Which is the opposite of what you should be doing. I am looking for raw IQ and a creative and positive outlook, above and beyond any minimum requirements, such as a legally required qualification, or any other obvious hurdles. I'm looking for that 'Star-Performer'. You are looking for the lowest common denominator above a set of minimum requirements.
    Which is precisely the kind of position that is best filled by a 'Star-Performer'

    Obviously, if we are looking for (for the sake of argument) a senior music teacher, an experienced music teacher is required with a post-graduate music degree, so all those goof-ball guitarists who can't read music properly and can only play one instrument go into file-13. Retired old guys also go into file-13.

    But once we have established the bench-mark, above which our hopefuls must come, I am looking for that intelligent spark of creativity and a desire to build and create.

    Good copywriters come from anywhere. Some magic degree does not make for a good copywriter. I used to employ journalists and they came from just about anywhere! Barkeeps, waitresses, MAs in languages, engineers, mechanics, you name 'em and we got 'em and in the main, they were more than good!

    Your idea that we should exclude people until there is just the one left with nothing bad against their names (but nothing good either!) means that you would have excluded anyone without a college degree, without the right CVs and references and without the right pieces of paper and references.

    So, by your own admission, you would have passed over one of the greatest copywriters and advertising creatives the World has ever seen - David Ogilvy, but gone for some un-creative and boring non-entity that ticks all your boxes. For the same reasons, you would have excluded other creative business people such as Steve Jobs, Bill Gates, Richard Branson and a whole host of other people who failed to tick any formal boxes at all!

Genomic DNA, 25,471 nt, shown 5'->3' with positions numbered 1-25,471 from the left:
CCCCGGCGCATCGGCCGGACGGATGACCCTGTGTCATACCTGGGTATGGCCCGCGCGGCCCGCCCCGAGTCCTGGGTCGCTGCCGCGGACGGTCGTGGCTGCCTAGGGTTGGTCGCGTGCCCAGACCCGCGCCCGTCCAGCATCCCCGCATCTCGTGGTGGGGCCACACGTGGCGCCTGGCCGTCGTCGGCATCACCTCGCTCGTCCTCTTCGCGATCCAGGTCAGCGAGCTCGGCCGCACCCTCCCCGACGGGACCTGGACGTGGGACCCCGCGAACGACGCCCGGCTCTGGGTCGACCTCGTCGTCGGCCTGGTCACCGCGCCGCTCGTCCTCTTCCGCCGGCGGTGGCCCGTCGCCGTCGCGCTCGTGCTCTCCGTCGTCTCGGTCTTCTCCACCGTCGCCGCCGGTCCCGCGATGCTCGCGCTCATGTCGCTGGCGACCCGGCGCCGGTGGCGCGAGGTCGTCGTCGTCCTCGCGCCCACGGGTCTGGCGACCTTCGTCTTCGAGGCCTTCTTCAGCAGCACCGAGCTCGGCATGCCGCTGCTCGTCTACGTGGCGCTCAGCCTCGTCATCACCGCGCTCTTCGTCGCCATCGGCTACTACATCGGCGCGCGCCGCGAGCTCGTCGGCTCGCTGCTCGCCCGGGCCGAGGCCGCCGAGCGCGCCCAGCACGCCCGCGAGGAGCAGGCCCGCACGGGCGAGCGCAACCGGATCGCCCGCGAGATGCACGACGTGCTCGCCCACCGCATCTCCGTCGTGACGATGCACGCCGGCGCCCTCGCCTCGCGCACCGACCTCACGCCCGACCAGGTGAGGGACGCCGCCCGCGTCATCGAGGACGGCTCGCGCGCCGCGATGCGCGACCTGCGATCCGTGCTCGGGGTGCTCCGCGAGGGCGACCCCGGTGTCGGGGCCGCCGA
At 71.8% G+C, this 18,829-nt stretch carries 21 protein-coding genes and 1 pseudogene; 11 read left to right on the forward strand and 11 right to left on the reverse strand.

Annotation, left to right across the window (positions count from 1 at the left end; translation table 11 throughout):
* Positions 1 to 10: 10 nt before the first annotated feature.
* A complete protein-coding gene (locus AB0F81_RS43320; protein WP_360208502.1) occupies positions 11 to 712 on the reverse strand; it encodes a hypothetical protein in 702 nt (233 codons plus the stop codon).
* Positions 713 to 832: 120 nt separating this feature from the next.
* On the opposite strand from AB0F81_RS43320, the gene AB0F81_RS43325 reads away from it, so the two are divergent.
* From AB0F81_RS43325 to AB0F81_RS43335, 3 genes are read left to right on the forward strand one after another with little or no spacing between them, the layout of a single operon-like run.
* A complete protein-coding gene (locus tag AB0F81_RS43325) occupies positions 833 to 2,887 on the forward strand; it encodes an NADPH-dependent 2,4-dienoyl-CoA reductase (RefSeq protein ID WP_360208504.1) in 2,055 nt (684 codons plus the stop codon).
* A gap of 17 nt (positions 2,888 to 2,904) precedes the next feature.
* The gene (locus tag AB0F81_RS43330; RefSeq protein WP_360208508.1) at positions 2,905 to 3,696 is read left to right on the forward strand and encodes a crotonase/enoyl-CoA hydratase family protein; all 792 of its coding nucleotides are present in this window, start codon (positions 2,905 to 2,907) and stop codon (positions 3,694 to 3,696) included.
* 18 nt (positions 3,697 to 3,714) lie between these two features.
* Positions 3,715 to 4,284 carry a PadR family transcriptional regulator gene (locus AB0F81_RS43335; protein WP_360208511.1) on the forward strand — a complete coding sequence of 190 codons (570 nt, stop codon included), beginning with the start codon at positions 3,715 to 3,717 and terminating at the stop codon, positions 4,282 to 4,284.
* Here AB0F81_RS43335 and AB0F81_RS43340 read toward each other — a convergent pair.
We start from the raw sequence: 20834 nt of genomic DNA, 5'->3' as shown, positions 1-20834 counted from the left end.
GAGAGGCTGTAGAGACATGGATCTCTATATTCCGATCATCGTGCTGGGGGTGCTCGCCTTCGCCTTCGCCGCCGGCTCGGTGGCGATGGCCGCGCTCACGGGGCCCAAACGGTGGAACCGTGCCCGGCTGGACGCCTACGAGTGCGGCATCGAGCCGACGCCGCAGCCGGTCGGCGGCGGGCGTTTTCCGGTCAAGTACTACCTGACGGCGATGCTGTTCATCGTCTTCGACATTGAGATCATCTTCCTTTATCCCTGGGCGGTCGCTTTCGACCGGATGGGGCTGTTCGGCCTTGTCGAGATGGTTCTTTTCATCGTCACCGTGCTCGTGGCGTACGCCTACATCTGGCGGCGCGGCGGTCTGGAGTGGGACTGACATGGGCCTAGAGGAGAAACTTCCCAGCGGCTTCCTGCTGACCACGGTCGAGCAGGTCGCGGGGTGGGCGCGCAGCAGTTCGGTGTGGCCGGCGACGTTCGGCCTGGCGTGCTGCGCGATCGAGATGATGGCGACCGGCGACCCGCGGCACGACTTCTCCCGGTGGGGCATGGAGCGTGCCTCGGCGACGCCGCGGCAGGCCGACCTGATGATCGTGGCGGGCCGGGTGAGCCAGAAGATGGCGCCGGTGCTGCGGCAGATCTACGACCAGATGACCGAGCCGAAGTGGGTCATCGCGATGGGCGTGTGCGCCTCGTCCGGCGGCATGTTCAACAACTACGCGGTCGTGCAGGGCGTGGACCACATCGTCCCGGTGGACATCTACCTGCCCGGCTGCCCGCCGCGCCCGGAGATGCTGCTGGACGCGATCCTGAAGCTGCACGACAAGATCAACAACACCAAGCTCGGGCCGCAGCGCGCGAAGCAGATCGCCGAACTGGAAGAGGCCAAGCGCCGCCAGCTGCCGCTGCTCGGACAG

If you exclude people for failing to tick some idiotic box, then you exclude that one magic 'Star-Performer'.

    Businesses are made of people and nothing else but people. All the capital, IP, buildings and structure is 100% worthless without people. Your business depends on finding those 'Star-Performers', the creatives with the raw IQ and drive to grow - and needs to avoid box-ticking nonentities like the plague!
    Posted: Mar 31, 2018 By: The Byre Member since: Aug 13, 2013
  20. Mr D

    Mr D UKBF Legend Free Member

    7,376 768
    In the last recruitment board I was on we were looking at the applications to pull out those with formal experience of the type of work for team leader position as well as team members, we were looking for less formal experience if they had it (lot more common) for the team members. Or experience with the client group in other ways.

    Qualifications would only be found on those who had the formal experience and even then rare - I've never seen an application that had qualifications relevant to that role when on the panel.

    We struggled to find sufficient applicants to interview each time, jobcentre advert so of course a bunch of applications that had no useful skills for the job. In at least one case no language skills either, as in not knowing English.
    We ended up with a good mix of people each time. Not the greatest as we weren't advertising the going rates for the job but still a good range of skills.
    Posted: Mar 31, 2018 By: Mr D Member since: Feb 12, 2017